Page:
If a camp’s success lies in its details, then Mara Plains Camp is truly blessed, located as it is on a bend in the Ntiakitiak River in the heart of the 35,000-acre Olare Motorogi Conservancy which abuts Kenya’s Maasai Mara National Reserve to its south
Upon arriving at the camp, you walk across a bridge over the river, through a thick, riverine forest, up a small slope to some giant steps, only to be greeted by an endless horizon with one, single, flat-topped tree – the quintessential shape of East Africa – right in your line of sight.
It’s a small detail, perhaps, but one which Great Plains co-founder Dereck Joubert spent days considering as he paced the approach to ensure the impact of arrival in camp was maximised. On deciding the best route, his only hope remained that an elephant didn’t flatten that all-important tree!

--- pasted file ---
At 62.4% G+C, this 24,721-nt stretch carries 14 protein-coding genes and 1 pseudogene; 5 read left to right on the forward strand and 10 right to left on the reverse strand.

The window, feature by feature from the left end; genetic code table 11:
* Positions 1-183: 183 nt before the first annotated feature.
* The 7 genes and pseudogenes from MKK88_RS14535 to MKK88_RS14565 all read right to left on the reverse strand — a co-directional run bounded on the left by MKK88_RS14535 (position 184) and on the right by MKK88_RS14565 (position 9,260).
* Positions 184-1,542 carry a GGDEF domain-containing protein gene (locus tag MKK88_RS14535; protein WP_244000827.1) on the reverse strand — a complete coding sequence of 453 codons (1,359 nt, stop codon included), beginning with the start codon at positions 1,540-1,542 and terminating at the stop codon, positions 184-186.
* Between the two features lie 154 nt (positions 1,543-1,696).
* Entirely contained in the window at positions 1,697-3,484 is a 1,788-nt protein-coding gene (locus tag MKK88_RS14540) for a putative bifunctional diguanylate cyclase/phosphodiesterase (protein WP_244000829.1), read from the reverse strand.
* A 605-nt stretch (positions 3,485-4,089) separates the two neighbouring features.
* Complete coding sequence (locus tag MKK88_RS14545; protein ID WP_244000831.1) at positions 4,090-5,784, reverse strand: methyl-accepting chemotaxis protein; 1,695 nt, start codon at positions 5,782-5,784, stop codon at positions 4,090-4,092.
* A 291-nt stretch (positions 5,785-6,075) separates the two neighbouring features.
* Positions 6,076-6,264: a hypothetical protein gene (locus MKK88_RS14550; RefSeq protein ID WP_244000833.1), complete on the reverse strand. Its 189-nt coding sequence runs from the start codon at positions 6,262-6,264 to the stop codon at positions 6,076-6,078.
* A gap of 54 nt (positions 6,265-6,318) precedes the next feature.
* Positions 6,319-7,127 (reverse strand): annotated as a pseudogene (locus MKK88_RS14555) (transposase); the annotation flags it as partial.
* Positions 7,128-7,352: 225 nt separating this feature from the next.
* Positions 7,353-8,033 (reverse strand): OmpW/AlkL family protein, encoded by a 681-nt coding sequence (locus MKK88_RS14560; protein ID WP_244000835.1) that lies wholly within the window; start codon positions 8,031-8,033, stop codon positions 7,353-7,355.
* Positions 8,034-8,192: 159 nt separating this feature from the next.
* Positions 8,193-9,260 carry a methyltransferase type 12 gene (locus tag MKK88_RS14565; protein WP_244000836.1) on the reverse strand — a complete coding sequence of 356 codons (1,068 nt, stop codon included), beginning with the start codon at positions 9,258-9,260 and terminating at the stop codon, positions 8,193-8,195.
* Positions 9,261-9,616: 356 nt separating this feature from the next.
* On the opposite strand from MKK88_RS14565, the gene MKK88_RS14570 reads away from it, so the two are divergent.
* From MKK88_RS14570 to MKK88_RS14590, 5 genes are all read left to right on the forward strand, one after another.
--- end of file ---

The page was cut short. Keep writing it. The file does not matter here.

Such are the apparently unimportant decisions which, when added up, go towards making Mara Plains Camp the marvelous combination of romance, adventure, discovery and exploration that it is.
When sitting in the middle of one of the richest wild ecosystems in the world it’s exceptionally important not to try and upstage what nature has provided, so the design of Mara Plains is one of understatement and quiet class. The decor pays homage to the essence of East Africa and its chief influences – Maasai and Arab culture. Ancient Swahili heritage is reflected in large wooden doors from the coastal island of Lamu, and accents of deep red and purple honour the great Maasai chiefs and warriors who have roamed this land for millennia.
Add to this cultural melting pot a nod to the colonial era, with rich leathers, copper and brass used in expedition-style campaign furniture and you have a lavish, residential atmosphere which complements, rather than overwhelm the surrounding wilderness.
One of only five camps on the Olare Motorogi Conservancy, guests at Mara Plains have unrivalled access to more than 100,000 acres of exclusive, low-vehicle density tourism land, home to extensive areas of important habitat for a vast number of wildlife species, while still having unfettered access to the Maasai Mara’s additional 375,000 acres.